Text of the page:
Are They Really Ready to Work?
The future U.S. workforce is here. The alarm bells are ringing: our future workers are woefully ill-prepared for the demands of today’s (and tomorrow’s) workplace. That is the ominous message from the recently released landmark survey of over 430 employers sponsored by The Conference Board, Corporate Voices for Working Families, the Partnership for 21st Century Skills, and the Society for Human Resource Management.
We used to live in a world where value came from things that were mined. In the old economy, the U.S. manufactured things. We used to measure success by the standard: whoever produces the most “toys” wins. We used to measure hard work with calluses.
Today we live in the lite economy. We measure outcomes with brain power. Economic value comes from our mind. That puts the U.S. is in a race for IQ points. The countries that accumulate the most IQ points will win.
In the race for IQ points, the kinds of jobs we create are different. Since 1990, the number of these jobs have been reduced by innovation, technology and outsourcing.
Timber – -32%
Farm workers – – 20%
Sewing – – 50%
TypeSetters – – 62%
During the same time, the demand for these careers has increased by the following percentages:
Electrical Engineers – -+28%
Medical Sciences – -+33%
Architects – + 44%
Legal Assistants – + 66%
Financial Services – + 78%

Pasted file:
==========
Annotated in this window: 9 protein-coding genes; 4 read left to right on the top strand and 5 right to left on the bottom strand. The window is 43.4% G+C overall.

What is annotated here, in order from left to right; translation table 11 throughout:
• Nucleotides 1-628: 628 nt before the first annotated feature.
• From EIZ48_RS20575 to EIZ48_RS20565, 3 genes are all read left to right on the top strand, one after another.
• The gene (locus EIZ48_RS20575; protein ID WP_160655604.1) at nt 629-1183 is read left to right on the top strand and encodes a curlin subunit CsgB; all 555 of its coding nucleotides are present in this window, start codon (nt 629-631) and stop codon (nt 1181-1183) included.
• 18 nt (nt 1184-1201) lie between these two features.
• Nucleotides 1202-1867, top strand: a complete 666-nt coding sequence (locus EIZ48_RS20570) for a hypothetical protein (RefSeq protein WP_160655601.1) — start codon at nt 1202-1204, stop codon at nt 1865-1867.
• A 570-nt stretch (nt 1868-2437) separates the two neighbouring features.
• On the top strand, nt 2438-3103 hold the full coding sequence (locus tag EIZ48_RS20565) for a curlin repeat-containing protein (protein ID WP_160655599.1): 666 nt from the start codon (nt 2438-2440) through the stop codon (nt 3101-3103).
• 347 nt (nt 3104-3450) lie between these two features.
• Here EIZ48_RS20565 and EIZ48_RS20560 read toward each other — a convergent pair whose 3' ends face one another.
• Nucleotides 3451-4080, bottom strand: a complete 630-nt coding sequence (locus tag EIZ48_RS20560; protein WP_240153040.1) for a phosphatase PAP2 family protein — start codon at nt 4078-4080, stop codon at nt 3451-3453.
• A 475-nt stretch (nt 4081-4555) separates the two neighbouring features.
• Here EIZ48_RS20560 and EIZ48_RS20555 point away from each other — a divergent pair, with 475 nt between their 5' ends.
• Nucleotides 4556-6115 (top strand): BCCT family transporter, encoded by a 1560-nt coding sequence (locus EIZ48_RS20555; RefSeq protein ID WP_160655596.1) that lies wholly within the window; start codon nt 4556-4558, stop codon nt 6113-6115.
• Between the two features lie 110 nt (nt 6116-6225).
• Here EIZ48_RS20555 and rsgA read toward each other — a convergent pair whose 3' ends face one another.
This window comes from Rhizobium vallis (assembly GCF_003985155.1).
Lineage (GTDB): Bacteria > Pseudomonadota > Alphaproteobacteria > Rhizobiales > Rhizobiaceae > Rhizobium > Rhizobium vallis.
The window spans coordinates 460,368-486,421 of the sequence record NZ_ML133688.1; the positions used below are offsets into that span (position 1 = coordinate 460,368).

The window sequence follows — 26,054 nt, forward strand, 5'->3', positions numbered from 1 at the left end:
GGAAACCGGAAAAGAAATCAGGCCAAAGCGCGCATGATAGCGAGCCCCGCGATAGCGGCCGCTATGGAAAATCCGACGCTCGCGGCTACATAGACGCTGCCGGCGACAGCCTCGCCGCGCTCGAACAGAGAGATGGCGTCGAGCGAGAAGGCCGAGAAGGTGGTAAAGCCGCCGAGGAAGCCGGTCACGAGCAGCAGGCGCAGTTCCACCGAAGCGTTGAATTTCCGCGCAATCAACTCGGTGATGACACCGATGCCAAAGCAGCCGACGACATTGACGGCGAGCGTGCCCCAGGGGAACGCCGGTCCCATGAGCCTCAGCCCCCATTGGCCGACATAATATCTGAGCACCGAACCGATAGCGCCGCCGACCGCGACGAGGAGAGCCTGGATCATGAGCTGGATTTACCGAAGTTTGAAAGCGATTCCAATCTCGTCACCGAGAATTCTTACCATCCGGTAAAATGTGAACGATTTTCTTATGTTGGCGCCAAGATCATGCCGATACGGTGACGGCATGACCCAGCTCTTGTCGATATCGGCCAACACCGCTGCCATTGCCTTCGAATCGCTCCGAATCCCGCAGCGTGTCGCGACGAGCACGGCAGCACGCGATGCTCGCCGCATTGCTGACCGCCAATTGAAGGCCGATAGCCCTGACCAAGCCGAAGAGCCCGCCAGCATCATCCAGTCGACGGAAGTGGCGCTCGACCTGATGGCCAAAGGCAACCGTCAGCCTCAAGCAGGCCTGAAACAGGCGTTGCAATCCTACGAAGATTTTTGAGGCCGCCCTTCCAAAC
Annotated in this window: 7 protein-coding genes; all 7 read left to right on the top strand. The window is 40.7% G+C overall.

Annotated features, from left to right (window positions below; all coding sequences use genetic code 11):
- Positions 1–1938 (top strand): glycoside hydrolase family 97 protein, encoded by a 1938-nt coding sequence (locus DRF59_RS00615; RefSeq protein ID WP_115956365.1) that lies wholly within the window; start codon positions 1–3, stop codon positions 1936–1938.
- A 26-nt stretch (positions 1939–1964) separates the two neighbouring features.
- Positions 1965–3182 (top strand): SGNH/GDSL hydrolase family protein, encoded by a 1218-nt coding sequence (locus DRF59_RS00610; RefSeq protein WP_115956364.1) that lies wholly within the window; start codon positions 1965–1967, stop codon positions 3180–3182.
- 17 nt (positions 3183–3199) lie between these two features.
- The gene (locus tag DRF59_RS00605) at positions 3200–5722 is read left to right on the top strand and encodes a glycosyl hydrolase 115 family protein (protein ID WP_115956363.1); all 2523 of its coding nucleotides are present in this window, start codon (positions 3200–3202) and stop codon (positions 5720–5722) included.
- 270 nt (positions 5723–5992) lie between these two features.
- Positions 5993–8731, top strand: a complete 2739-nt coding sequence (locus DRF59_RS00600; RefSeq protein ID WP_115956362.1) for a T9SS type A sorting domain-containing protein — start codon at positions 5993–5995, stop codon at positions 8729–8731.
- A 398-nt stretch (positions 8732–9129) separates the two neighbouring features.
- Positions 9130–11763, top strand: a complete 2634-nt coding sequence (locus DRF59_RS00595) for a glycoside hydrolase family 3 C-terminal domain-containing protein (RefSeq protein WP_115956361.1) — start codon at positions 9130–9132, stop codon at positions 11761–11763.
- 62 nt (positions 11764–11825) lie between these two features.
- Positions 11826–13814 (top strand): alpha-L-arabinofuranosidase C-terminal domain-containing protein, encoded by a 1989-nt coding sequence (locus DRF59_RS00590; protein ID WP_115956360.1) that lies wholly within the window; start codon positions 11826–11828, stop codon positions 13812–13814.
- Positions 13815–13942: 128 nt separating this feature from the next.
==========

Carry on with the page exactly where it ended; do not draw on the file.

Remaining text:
What skills are necessary for success in the workplace of the 21st century? Young people need a range of skills, both basic academic skills as well as the ability to apply these skills and knowledge in the workplace. The recently released survey titled “Are They Really Ready to Work?” indicates that far too many young people are inadequately prepared to be successful in the workplace. It’s extremely perilous at the high school level, where well over one-half of new entrants are deficiently prepared in the most important skills:
Oral and Written Communications
Critical Thinking/Problem Solving.
College graduates fared a bit better, with lower levels of deficiency on the most important skills, but too few excelled. Only about one-quarter of four-year college graduates are perceived to be excellent in many of the most important skills, and more than one-quarter of four-year college graduates are perceived to be deficiently prepared in Written Communications.
How can the United States continue to compete in a global economy if the entering workforce is made up of high school graduates who lack the skills they need, and of college graduates who are mostly “adequate” rather than “excellent”?
The survey differentiated between applied skills, those skills that enable new entrants to use the basic knowledge they have acquired in school to perform in the workplace, and basic knowledge, such as reading comprehension, written communication, and mathematics. For the most part, basic skills satisfy the requirements identified by the No Child Left Behind Act of 2001. Applied skills raise the stakes to include cognitive, social and behavioral skills.